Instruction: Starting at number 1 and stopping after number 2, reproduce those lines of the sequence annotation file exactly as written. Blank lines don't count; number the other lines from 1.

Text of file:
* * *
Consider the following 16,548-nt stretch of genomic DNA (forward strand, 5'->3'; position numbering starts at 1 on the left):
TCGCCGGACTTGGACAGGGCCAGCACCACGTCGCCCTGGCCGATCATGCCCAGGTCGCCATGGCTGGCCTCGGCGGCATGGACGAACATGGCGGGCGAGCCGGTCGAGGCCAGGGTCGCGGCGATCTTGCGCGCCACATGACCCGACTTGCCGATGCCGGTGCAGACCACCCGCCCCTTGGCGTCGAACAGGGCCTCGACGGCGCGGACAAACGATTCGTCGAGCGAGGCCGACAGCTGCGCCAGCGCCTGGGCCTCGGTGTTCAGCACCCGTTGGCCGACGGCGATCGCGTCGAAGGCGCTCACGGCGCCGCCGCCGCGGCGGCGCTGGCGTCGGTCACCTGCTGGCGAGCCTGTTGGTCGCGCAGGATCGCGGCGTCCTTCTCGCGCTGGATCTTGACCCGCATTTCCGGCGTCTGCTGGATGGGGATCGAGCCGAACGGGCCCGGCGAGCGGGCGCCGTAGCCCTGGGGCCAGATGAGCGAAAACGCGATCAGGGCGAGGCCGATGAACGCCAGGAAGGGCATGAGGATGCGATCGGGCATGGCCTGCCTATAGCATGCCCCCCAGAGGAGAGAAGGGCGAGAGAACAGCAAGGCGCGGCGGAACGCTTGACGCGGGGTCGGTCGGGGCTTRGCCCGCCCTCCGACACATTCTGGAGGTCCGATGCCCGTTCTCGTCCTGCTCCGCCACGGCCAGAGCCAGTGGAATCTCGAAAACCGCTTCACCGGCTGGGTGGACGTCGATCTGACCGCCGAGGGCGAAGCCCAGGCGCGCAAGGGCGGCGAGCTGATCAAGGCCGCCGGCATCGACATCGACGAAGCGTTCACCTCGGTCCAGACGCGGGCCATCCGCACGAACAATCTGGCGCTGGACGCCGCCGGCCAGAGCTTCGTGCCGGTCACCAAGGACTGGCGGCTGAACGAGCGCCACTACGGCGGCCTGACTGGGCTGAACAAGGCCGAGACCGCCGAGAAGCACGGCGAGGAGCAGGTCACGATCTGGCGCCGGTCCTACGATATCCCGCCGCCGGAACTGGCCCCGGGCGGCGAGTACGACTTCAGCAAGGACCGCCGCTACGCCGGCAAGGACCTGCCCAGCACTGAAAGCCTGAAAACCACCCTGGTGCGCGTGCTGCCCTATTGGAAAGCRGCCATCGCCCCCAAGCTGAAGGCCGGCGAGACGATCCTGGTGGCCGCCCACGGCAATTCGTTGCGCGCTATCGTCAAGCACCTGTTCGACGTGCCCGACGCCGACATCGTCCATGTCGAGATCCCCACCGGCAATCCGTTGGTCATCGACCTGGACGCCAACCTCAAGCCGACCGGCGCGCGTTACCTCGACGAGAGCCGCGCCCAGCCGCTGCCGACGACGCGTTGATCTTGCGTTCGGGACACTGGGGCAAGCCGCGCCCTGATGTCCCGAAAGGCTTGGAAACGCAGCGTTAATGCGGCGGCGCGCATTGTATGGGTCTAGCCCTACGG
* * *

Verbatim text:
Consider the following 16,548-nt stretch of genomic DNA (forward strand, 5'->3'; position numbering starts at 1 on the left):
TCGCCGGACTTGGACAGGGCCAGCACCACGTCGCCCTGGCCGATCATGCCCAGGTCGCCATGGCTGGCCTCGGCGGCATGGACGAACATGGCGGGCGAGCCGGTCGAGGCCAGGGTCGCGGCGATCTTGCGCGCCACATGACCCGACTTGCCGATGCCGGTGCAGACCACCCGCCCCTTGGCGTCGAACAGGGCCTCGACGGCGCGGACAAACGATTCGTCGAGCGAGGCCGACAGCTGCGCCAGCGCCTGGGCCTCGGTGTTCAGCACCCGTTGGCCGACGGCGATCGCGTCGAAGGCGCTCACGGCGCCGCCGCCGCGGCGGCGCTGGCGTCGGTCACCTGCTGGCGAGCCTGTTGGTCGCGCAGGATCGCGGCGTCCTTCTCGCGCTGGATCTTGACCCGCATTTCCGGCGTCTGCTGGATGGGGATCGAGCCGAACGGGCCCGGCGAGCGGGCGCCGTAGCCCTGGGGCCAGATGAGCGAAAACGCGATCAGGGCGAGGCCGATGAACGCCAGGAAGGGCATGAGGATGCGATCGGGCATGGCCTGCCTATAGCATGCCCCCCAGAGGAGAGAAGGGCGAGAGAACAGCAAGGCGCGGCGGAACGCTTGACGCGGGGTCGGTCGGGGCTTRGCCCGCCCTCCGACACATTCTGGAGGTCCGATGCCCGTTCTCGTCCTGCTCCGCCACGGCCAGAGCCAGTGGAATCTCGAAAACCGCTTCACCGGCTGGGTGGACGTCGATCTGACCGCCGAGGGCGAAGCCCAGGCGCGCAAGGGCGGCGAGCTGATCAAGGCCGCCGGCATCGACATCGACGAAGCGTTCACCTCGGTCCAGACGCGGGCCATCCGCACGAACAATCTGGCGCTGGACGCCGCCGGCCAGAGCTTCGTGCCGGTCACCAAGGACTGGCGGCTGAACGAGCGCCACTACGGCGGCCTGACTGGGCTGAACAAGGCCGAGACCGCCGAGAAGCACGGCGAGGAGCAGGTCACGATCTGGCGCCGGTCCTACGATATCCCGCCGCCGGAACTGGCCCCGGGCGGCGAGTACGACTTCAGCAAGGACCGCCGCTACGCCGGCAAGGACCTGCCCAGCACTGAAAGCCTGAAAACCACCCTGGTGCGCGTGCTGCCCTATTGGAAAGCRGCCATCGCCCCCAAGCTGAAGGCCGGCGAGACGATCCTGGTGGCCGCCCACGGCAATTCGTTGCGCGCTATCGTCAAGCACCTGTTCGACGTGCCCGACGCCGACATCGTCCATGTCGAGATCCCCACCGGCAATCCGTTGGTCATCGACCTGGACGCCAACCTCAAGCCGACCGGCGCGCGTTACCTCGACGAGAGCCGCGCCCAGCCGCTGCCGACGACGCGTTGATCTTGCGTTCGGGACACTGGGGCAAGCCGCGCCCTGATGTCCCGAAAGGCTTGGAAACGCAGCGTTAATGCGGCGGCGCGCATTGTATGGGTCTAGCCCTACGG